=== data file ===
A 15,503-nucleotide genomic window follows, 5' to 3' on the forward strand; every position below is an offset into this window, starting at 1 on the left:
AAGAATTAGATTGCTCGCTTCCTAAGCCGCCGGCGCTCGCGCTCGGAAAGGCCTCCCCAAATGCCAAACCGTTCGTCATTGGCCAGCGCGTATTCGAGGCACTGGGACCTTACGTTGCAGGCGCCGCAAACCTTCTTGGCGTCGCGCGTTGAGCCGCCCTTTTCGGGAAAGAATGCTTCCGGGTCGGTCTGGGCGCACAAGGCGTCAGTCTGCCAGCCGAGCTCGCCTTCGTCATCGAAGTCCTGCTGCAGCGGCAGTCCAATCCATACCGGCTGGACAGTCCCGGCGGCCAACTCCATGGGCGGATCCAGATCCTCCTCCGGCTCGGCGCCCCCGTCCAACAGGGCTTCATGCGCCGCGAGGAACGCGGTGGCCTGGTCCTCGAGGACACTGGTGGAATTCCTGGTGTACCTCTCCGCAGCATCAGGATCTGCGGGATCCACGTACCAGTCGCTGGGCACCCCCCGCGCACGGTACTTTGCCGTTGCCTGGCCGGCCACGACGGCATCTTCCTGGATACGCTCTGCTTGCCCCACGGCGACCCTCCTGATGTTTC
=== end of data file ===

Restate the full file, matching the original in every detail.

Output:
A 15,503-nucleotide genomic window follows, 5' to 3' on the forward strand; every position below is an offset into this window, starting at 1 on the left:
AAGAATTAGATTGCTCGCTTCCTAAGCCGCCGGCGCTCGCGCTCGGAAAGGCCTCCCCAAATGCCAAACCGTTCGTCATTGGCCAGCGCGTATTCGAGGCACTGGGACCTTACGTTGCAGGCGCCGCAAACCTTCTTGGCGTCGCGCGTTGAGCCGCCCTTTTCGGGAAAGAATGCTTCCGGGTCGGTCTGGGCGCACAAGGCGTCAGTCTGCCAGCCGAGCTCGCCTTCGTCATCGAAGTCCTGCTGCAGCGGCAGTCCAATCCATACCGGCTGGACAGTCCCGGCGGCCAACTCCATGGGCGGATCCAGATCCTCCTCCGGCTCGGCGCCCCCGTCCAACAGGGCTTCATGCGCCGCGAGGAACGCGGTGGCCTGGTCCTCGAGGACACTGGTGGAATTCCTGGTGTACCTCTCCGCAGCATCAGGATCTGCGGGATCCACGTACCAGTCGCTGGGCACCCCCCGCGCACGGTACTTTGCCGTTGCCTGGCCGGCCACGACGGCATCTTCCTGGATACGCTCTGCTTGCCCCACGGCGACCCTCCTGATGTTTC